As the trend towards hybrid working continues in this “new normal”, employers are being reminded they still have a duty to ensure an employee’s safety – even when they aren’t in the office physically.
WorkSafe ACT Commissioner Jacqueline Agius has asserted that a workplace’s obligations remain in place no matter where workers are.
She said isolation had emerged as a risk associated with working from home and was one that needed to be managed – through daily meetings or having in-office days for whole teams at a time.
“Further hazards include whether or not the home environment is a less safe place to be than an office, for instance,” Ms Agius told an annual reports hearing last month.
“There have been cases [where that was the case]. Employers have a duty to manage those risks and one way might be bringing that person to work in the office instead.
“Those challenges might relate to coercive control or interruptions which are stopping them from doing their work.”
The commissioner referenced a case in which a woman (who was killed at home in a family violence incident and her children were initially denied a death benefit) was determined to have been killed within her general work hours so the employer’s work compensation scheme was liable.
Government officials confirmed the ACT Government as an employer was committed to making hybrid working safe and feasible.
Chief Minister Andrew Barr earlier this year said ACT public servants would not be forced to return to the office as “consumer fodder” after last week declaring the era of 9-5, five days a week working in the office for the ACT Public Service was over.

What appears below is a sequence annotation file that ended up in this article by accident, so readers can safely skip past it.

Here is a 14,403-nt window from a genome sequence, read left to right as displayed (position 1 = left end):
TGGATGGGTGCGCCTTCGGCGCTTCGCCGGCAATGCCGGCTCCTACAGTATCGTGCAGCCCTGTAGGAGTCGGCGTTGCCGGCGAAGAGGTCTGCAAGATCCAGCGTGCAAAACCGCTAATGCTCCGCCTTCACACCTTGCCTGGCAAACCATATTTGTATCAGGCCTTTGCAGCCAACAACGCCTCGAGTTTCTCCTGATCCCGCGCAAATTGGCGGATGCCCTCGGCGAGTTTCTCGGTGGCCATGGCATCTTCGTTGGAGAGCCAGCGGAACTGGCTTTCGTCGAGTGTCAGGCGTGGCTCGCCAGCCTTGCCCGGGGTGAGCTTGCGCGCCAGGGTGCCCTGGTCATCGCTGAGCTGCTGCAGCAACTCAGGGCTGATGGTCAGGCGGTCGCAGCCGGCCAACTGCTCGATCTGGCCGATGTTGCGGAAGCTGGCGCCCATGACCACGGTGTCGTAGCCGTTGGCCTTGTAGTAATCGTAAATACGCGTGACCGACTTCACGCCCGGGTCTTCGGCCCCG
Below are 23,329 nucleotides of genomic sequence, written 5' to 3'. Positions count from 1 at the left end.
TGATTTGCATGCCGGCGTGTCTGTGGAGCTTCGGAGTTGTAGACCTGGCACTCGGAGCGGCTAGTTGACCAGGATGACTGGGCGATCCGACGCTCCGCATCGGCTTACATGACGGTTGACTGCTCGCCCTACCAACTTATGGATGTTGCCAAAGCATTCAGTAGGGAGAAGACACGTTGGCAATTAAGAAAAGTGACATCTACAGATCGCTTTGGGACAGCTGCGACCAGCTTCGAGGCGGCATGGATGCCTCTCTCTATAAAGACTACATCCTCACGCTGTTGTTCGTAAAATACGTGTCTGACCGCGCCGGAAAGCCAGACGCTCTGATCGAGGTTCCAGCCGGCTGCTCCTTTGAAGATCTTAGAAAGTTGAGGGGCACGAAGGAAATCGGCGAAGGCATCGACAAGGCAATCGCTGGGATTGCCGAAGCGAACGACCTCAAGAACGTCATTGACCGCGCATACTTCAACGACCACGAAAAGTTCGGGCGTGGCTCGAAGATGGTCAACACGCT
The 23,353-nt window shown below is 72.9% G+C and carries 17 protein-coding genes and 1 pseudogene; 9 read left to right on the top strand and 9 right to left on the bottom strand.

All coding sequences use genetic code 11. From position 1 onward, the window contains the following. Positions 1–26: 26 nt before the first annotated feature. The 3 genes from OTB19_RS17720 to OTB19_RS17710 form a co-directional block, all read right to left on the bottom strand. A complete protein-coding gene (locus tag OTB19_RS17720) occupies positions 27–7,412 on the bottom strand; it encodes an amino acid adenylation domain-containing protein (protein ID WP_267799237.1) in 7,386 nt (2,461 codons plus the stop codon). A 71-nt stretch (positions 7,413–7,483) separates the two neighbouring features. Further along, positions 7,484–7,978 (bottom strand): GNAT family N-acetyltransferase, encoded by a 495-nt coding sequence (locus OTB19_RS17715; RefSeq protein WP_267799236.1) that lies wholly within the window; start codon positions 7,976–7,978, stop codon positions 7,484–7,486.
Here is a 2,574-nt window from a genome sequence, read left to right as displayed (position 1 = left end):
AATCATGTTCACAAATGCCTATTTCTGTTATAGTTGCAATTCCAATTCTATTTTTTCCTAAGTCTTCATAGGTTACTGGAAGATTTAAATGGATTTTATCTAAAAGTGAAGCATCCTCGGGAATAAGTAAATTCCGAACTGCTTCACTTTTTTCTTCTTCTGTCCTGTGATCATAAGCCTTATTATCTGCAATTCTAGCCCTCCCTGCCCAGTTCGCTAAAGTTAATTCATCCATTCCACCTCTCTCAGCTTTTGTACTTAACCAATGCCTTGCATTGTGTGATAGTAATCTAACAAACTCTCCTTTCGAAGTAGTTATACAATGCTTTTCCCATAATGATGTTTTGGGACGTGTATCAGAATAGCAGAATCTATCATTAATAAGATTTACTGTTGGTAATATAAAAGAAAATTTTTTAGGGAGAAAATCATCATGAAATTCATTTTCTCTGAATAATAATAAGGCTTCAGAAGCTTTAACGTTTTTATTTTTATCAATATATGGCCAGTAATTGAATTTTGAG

A recent survey showed public servants were wholeheartedly embracing the era of flexible working and only really wanted to go into the office if there was a good reason to do so.
It’s not just in the public sector where these kinds of discussions are happening, either, with considerations about safety, isolation and even ergonomics going on in the private sector.
Canberra Business Chamber CEO Graham Catt said discussions about hybrid working were maturing as the COVID-19 crisis became increasingly normalised.
He noted part of this was about moving from a dichotomy of either at-home or in-office to a hybrid arrangement.
“We’re also hearing businesses asking questions about how they can actually ensure the home is safe and workers are in the right place,” he said.
“Coming into the workplace – at least once or a couple of times a week – is a good way for employers to check in and make sure things are OK.
“We spend a majority of our week working and the social aspect of that is important.”
Then there are the more practical risks associated with working from home, including whether people have a good office setup.
“If you’re sitting at the kitchen bench with your laptop, that might not be the most ergonomic setup.
“The basics of safety also come into it – do people know where the fire exits are?
“A person’s WFH [working from home] setup needs to be assessed against some specific design parameters but the challenge is resource related for smaller organisations to actually undertake those checks.”
In the end, it comes down to trust and communication, he said.
But Mr Catt is clear that hybrid working is the way of the future, and it’s going to be part of attracting and retaining skilled staff in an increasingly tight environment.